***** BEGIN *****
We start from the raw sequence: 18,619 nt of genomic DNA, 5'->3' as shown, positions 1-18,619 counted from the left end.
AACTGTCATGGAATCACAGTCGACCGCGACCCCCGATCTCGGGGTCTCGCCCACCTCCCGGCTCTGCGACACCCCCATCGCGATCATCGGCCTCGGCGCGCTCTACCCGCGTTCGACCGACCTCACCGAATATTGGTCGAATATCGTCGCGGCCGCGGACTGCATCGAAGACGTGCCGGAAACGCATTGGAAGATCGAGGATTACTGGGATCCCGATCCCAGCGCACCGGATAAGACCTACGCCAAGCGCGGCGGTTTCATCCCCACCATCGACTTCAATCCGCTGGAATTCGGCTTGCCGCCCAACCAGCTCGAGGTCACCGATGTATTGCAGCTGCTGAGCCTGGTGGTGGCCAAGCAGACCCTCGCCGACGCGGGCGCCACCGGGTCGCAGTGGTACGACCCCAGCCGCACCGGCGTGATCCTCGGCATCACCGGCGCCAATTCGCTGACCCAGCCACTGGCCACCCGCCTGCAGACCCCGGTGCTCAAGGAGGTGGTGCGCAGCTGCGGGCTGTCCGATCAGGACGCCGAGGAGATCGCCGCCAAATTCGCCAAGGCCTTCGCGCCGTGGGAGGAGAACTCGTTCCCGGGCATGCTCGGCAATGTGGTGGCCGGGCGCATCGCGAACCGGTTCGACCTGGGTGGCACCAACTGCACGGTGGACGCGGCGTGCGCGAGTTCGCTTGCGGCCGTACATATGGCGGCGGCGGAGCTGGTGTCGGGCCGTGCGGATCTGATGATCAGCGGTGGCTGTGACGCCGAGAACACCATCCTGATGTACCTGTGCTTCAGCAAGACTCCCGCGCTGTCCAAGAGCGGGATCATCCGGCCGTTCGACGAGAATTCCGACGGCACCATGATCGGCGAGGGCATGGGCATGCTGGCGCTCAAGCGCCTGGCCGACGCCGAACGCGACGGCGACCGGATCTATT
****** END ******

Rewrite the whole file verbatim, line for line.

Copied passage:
We start from the raw sequence: 18,619 nt of genomic DNA, 5'->3' as shown, positions 1-18,619 counted from the left end.
AACTGTCATGGAATCACAGTCGACCGCGACCCCCGATCTCGGGGTCTCGCCCACCTCCCGGCTCTGCGACACCCCCATCGCGATCATCGGCCTCGGCGCGCTCTACCCGCGTTCGACCGACCTCACCGAATATTGGTCGAATATCGTCGCGGCCGCGGACTGCATCGAAGACGTGCCGGAAACGCATTGGAAGATCGAGGATTACTGGGATCCCGATCCCAGCGCACCGGATAAGACCTACGCCAAGCGCGGCGGTTTCATCCCCACCATCGACTTCAATCCGCTGGAATTCGGCTTGCCGCCCAACCAGCTCGAGGTCACCGATGTATTGCAGCTGCTGAGCCTGGTGGTGGCCAAGCAGACCCTCGCCGACGCGGGCGCCACCGGGTCGCAGTGGTACGACCCCAGCCGCACCGGCGTGATCCTCGGCATCACCGGCGCCAATTCGCTGACCCAGCCACTGGCCACCCGCCTGCAGACCCCGGTGCTCAAGGAGGTGGTGCGCAGCTGCGGGCTGTCCGATCAGGACGCCGAGGAGATCGCCGCCAAATTCGCCAAGGCCTTCGCGCCGTGGGAGGAGAACTCGTTCCCGGGCATGCTCGGCAATGTGGTGGCCGGGCGCATCGCGAACCGGTTCGACCTGGGTGGCACCAACTGCACGGTGGACGCGGCGTGCGCGAGTTCGCTTGCGGCCGTACATATGGCGGCGGCGGAGCTGGTGTCGGGCCGTGCGGATCTGATGATCAGCGGTGGCTGTGACGCCGAGAACACCATCCTGATGTACCTGTGCTTCAGCAAGACTCCCGCGCTGTCCAAGAGCGGGATCATCCGGCCGTTCGACGAGAATTCCGACGGCACCATGATCGGCGAGGGCATGGGCATGCTGGCGCTCAAGCGCCTGGCCGACGCCGAACGCGACGGCGACCGGATCTATT